What do policy makers want to know about the impact of connected and automated vehicles?
The LEVITATE project develops methods to forecast societal level impacts of connected and automated transport (CATs). This includes the impact of CATs on safety, the environment, the economy and society.
To develop tools that meet the needs of future users, 45 experts from Europe and Australia have come to Gothenburg to discuss their visions, expectations, use cases and conflicts for a future with connected automated vehicles.
“Vehicle automation and connected mobility services will have a major impact on transport safety, the environment and prosperity. We have to find the best approaches to ensure future technologies will be beneficial to individuals, society and industry stakeholders”, says Prof. Pete Thomas of Loughborough University and the coordinator of the LEVITATE project.
What regulation will deploy benefits and mitigate the risks?
The impacts of connected and automated transport systems are expected to be disruptional and transformative so conventional approaches to forecast impacts, based on a continuation of existing trends, may not be effective. Authorities in particular face two main challenges: How should they respond to the deployment of connected and automated transport systems (CATS)? And how can they take advantage of these systems to achieve broader policy objectives?
“While automated vehicles may bring some benefits, there is also the possibility that their widespread introduction in urban areas could lead to increased congestion, negative environmental impacts and negative health impacts, if walking and cycling are discouraged”, says Suzanne Hoadley of Polis who also authored Polis' discussion paper "Road Vehicle Automation and Cities and Regions". “Therefore, it is of utmost urgency to bring professionals together beyond their own sectors and exchange about use cases and risks of CATs. Today’s workshop in Gothenburg takes an important step on that matter.”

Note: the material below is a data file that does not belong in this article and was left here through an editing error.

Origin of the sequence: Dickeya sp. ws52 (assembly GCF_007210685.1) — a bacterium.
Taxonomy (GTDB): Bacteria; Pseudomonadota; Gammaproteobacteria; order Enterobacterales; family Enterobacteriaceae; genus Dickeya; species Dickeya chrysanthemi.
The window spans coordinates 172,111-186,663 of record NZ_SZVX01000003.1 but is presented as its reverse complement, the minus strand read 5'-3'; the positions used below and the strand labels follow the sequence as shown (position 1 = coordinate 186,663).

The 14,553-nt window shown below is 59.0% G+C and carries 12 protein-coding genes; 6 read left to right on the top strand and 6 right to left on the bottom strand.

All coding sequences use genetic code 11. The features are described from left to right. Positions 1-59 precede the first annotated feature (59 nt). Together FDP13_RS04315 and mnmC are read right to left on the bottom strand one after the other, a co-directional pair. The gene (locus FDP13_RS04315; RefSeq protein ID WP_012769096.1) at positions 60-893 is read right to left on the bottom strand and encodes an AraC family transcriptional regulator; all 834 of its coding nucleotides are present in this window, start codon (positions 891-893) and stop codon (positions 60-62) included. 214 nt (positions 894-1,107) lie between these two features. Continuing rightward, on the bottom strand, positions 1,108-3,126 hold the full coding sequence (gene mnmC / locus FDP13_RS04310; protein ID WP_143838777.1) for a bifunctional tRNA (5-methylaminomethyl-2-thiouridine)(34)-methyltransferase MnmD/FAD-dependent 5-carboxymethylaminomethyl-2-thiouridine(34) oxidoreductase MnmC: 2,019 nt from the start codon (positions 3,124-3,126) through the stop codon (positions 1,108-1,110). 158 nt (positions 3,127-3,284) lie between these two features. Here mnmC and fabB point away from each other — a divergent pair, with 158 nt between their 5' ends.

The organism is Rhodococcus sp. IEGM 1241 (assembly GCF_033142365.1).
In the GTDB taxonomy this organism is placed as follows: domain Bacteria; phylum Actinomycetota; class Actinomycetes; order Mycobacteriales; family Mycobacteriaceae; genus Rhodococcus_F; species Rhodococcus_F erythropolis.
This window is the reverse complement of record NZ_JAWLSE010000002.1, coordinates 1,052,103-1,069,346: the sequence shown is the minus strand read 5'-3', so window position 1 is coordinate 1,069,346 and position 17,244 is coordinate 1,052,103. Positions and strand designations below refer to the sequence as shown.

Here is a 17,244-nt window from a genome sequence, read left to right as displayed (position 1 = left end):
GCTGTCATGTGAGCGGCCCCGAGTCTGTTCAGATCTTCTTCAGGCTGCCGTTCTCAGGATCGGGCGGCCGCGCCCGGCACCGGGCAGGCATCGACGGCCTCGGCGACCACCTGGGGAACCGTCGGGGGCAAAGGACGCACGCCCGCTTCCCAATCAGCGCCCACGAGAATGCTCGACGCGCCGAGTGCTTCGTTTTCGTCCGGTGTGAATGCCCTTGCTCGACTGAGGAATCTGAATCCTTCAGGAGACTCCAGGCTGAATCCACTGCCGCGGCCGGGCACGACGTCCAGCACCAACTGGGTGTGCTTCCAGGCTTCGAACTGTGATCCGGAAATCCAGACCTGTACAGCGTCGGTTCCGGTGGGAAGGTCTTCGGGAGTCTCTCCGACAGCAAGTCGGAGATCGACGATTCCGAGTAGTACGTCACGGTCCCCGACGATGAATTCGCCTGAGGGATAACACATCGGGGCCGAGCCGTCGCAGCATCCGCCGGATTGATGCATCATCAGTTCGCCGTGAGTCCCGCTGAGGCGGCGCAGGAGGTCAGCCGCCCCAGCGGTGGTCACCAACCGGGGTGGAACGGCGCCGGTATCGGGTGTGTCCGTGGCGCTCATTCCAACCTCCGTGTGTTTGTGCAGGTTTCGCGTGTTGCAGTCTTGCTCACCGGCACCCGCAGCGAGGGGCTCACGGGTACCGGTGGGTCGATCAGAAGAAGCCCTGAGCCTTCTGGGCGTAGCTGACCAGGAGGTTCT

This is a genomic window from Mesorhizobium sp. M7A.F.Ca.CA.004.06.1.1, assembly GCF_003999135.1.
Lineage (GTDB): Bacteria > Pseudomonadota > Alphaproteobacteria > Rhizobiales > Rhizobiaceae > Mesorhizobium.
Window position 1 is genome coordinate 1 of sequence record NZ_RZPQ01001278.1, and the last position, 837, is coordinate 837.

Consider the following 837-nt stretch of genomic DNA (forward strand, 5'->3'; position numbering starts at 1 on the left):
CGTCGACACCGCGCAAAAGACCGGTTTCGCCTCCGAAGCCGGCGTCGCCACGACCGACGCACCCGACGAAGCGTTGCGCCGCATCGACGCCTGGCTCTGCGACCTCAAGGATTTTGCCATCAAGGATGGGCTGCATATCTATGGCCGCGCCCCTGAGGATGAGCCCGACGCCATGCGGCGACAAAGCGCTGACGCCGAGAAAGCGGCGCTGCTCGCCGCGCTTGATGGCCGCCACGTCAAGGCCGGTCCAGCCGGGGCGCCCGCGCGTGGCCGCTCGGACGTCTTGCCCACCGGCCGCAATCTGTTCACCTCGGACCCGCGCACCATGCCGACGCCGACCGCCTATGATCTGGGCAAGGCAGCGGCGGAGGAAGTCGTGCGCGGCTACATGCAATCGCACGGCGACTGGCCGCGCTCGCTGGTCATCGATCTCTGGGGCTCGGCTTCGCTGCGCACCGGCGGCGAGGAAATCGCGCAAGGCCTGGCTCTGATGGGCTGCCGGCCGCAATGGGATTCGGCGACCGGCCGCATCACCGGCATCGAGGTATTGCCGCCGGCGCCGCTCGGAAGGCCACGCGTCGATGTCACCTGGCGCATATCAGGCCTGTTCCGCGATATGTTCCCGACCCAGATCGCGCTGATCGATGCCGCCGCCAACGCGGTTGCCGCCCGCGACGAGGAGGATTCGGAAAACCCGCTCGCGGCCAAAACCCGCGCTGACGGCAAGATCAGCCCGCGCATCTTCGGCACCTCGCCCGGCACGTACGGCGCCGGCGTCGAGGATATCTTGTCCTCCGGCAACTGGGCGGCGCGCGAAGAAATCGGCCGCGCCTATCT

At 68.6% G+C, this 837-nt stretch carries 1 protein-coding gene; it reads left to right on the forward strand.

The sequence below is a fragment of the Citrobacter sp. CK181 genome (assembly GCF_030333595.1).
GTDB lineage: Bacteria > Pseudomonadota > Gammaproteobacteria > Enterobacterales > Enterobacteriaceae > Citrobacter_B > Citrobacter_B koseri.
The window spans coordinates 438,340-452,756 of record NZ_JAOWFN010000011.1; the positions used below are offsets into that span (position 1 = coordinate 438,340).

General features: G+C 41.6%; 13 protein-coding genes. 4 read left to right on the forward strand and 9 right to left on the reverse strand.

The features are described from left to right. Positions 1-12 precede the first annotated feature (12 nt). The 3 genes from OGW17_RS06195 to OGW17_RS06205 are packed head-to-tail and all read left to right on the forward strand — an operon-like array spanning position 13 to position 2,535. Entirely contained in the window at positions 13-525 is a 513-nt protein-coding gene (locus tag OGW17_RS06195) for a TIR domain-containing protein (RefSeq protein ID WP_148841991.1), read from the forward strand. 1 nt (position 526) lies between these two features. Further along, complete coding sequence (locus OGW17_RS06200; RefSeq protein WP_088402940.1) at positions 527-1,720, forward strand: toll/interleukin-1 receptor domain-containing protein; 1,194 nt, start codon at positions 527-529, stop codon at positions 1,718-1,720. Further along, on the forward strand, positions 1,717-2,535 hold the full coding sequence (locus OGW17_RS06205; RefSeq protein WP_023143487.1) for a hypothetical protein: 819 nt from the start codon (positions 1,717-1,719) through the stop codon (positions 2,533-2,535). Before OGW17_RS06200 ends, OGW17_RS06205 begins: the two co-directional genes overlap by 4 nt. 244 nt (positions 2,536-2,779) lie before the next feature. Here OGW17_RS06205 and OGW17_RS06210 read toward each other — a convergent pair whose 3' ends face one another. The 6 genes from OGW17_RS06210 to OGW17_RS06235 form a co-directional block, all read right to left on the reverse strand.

Workshop participants include local, regional and national authorities, agencies, services providers, OEMs, researchers and networks representing user groups such as cities, pedestrians, automotive or road research.
A self-driving minibus with space for 11 passengers is currently being tested in Gothenburg that connects the parking facilities Polstjärnegatan and the workshop venue in Lindholmen Science Park. Participants have the possibility to test the shuttle and take the eight minutes trip.
The LEVITATE Stakeholder group facilitates a continuous and purposeful dialogue with experts, users and the consortium about the impacts of connected and automated transport (CAT). Through the SRG, LEVITATE provides a European platform for knowledge sharing and discussion about automation in transport. The group meets several times until the completion of the project in 2021.
The stakeholder group meets a day after cities and regions discussed multimodal network management and C-ITS within a Polis Working Group meeting on Monday, and before a Polis-Gothenburg-Volvo workshop: Geofencing – new tool in town.
- More information: https://levitate-project.eu/
Launched in December 2018, LEVITATE is a 3-year project led by Loughborough University whose main output will be a policy support tool (PST) to help local authorities forecast the impacts of automated vehicles over the short, medium and long-term. The PST will also contain a back-casting tool providing guidance to local authorities on the measures to implement to achieve desired outcomes against a backdrop of increasing vehicle automation.